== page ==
The old
How do we know that this old hoy
isn't Martin Stuckey as he says? lie
was brought liere on the very night
Martin Stuckey disappeared. He
hud nothing about him to show bis
name, von remember. Young Bib
bought him new linen and told you to
mark it. Martin Stuckey was weak
in his head; so is he. The name of
Martin Stuckey's second son is Kplira
im, and doesn't lie call Bib Ephraim?
put on your things, Sally, and come
round with me to the police. They
will give us a description of old Stuck
ey, and will very sorn tell us what to
do. Look sharp! They may be sen
tencing that poor devil to death this
1 .?
It was a more than usually painful
moment when the jury nave their ver
dict. Close under the dock sat the
white-haired rector of Alfred Stuckey's
parish, who had stood by his curate
with touching faith, and whose
daughter was ieported to be engaged to
the prisoner, lie rose as the verdict
was given, as though to comfort the
unhappy man in tlie box. Just be
side him was Ephraim Stuckey, who
had been one of the principal witness
es against his brother. His position,
and the emotion he displayed while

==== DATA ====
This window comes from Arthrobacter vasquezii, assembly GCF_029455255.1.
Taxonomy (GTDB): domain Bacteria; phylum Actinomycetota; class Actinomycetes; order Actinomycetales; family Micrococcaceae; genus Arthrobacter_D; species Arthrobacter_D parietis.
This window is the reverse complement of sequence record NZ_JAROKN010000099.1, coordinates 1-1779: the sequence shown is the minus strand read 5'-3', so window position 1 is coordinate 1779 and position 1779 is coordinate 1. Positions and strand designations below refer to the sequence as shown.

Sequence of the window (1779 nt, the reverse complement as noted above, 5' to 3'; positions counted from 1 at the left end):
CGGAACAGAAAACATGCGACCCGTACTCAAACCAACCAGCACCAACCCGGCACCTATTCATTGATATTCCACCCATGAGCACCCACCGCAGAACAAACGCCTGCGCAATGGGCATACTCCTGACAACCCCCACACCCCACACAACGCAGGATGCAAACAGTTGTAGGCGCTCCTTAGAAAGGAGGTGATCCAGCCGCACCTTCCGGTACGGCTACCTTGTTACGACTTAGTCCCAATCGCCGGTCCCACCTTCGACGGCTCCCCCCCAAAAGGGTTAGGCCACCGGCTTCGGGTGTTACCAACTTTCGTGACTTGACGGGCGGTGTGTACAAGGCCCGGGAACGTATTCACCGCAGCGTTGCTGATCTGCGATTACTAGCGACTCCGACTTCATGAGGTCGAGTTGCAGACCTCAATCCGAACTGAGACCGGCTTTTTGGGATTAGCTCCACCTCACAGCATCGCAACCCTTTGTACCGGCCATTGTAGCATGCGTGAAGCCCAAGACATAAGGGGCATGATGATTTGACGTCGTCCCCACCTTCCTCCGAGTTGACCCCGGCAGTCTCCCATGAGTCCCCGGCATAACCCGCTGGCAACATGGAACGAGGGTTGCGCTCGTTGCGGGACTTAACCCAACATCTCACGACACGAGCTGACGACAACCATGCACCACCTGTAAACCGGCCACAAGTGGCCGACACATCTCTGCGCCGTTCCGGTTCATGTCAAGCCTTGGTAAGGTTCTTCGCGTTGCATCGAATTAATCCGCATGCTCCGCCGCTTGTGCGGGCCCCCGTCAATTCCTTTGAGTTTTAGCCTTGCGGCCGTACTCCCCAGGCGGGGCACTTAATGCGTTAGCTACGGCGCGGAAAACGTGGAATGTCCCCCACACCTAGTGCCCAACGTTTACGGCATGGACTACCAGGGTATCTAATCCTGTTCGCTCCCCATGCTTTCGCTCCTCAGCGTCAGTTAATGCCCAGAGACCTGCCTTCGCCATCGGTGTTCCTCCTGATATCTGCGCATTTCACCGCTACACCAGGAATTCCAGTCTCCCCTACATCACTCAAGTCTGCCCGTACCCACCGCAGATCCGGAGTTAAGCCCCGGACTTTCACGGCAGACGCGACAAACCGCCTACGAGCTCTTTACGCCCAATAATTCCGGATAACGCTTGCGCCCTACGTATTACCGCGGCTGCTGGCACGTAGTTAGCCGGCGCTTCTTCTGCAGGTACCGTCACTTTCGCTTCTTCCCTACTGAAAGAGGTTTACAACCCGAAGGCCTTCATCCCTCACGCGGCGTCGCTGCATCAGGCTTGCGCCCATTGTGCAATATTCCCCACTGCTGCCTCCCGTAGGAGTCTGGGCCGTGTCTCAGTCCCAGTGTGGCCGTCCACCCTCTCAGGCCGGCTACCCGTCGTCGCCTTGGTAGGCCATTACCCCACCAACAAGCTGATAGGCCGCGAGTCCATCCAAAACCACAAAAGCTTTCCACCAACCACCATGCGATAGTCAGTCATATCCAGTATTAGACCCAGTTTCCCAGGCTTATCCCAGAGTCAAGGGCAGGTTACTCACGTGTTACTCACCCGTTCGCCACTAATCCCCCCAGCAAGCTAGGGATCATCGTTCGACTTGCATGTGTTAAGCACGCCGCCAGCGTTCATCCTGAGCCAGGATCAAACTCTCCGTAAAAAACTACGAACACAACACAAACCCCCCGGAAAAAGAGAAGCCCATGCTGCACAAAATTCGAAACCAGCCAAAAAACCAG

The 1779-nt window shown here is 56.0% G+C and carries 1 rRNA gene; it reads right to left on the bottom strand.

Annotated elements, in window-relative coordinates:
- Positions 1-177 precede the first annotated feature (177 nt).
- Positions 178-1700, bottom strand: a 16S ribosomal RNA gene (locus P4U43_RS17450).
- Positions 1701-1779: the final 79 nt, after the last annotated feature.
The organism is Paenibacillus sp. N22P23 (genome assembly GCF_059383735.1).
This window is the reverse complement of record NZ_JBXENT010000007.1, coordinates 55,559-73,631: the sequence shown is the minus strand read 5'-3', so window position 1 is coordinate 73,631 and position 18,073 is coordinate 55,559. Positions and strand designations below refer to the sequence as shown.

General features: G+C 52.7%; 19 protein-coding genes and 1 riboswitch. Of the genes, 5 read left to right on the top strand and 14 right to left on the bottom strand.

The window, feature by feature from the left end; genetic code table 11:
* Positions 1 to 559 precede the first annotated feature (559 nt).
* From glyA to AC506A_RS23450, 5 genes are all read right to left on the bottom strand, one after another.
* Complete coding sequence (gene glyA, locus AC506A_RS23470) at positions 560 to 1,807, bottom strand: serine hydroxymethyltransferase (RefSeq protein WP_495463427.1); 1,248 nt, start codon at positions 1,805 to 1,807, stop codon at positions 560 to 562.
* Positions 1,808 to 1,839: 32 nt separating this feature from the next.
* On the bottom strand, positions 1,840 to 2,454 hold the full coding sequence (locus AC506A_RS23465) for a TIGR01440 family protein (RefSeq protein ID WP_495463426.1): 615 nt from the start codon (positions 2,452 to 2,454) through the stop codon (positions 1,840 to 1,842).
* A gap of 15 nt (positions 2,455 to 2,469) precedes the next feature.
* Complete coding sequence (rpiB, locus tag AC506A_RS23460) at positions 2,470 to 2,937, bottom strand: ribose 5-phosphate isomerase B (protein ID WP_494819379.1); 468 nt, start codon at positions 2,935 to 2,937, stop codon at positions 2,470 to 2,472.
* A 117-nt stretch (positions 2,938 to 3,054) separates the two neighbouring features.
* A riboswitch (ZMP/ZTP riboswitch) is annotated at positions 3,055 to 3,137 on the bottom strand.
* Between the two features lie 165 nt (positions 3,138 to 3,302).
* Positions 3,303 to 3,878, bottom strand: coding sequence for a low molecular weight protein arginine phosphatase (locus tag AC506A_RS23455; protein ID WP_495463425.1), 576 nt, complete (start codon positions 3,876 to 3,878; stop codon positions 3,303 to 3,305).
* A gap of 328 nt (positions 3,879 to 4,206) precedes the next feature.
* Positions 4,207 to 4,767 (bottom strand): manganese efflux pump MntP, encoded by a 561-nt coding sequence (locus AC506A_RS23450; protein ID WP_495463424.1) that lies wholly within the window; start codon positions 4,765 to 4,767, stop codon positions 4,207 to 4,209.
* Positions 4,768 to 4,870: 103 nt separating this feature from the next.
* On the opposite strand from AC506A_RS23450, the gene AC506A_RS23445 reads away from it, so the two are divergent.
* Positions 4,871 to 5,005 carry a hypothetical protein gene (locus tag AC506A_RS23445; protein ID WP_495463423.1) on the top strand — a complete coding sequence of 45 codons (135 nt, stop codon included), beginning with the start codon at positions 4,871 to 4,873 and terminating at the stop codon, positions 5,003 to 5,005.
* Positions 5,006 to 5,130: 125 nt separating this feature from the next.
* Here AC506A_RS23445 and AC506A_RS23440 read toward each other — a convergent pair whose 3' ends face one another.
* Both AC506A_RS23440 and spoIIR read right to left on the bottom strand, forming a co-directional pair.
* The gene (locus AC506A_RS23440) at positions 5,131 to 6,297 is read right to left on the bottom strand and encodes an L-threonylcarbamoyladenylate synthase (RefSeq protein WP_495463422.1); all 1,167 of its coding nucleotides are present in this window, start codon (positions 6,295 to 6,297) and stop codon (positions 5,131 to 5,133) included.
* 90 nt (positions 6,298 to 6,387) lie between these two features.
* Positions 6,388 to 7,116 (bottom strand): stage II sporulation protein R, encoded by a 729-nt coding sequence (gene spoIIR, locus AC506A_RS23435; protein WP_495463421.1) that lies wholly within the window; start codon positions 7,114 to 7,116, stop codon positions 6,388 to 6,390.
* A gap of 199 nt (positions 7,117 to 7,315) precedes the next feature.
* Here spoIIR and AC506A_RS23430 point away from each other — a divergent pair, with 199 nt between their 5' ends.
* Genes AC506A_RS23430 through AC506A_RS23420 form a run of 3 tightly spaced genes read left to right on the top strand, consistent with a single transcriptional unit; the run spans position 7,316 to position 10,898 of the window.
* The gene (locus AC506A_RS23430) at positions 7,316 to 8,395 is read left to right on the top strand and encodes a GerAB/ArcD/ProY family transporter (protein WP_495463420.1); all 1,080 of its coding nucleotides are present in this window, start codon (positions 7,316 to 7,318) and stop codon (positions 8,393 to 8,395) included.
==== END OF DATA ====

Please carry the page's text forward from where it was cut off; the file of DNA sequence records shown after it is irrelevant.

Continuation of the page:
giving his evidence, excited much com
miseration. He had grown deadly
pale when the jury returned and when
the verdict was given he buried his
face in his bands.
The judge, in the usual form, asked
the prisoner whether he had anything
to say. _ At that moment there was
some stir and confusion in the wall of
the court, two or three persons.escort
ed by a policeman, pusliing their way
towards the solicitor for the de ence.
The prisoner saw them &nd a great
change came over his fnce.
"Only this, my lord." he said,
pointing to where Mr. Bib stood be
tween Mr. and Mrs. Wattles, "that
there stands Martin Stuckey, my
father, whom I am accused ofnnirdei
At the next session ot the Central
Criminal Court, another member of
the Stuckey family stood in the dock.
It was Ephraim this time, and he was
indicted iorpei jury and for attempting
to obtain money from the Monument
Assurance Company by ialse pretenc
es. He was found guilty, on both in
dictments and sentenced to seven
years' penal servitude for the first of
fense and five for the second, the
Judge observing that if lie had the
power to pass a heavier sentence he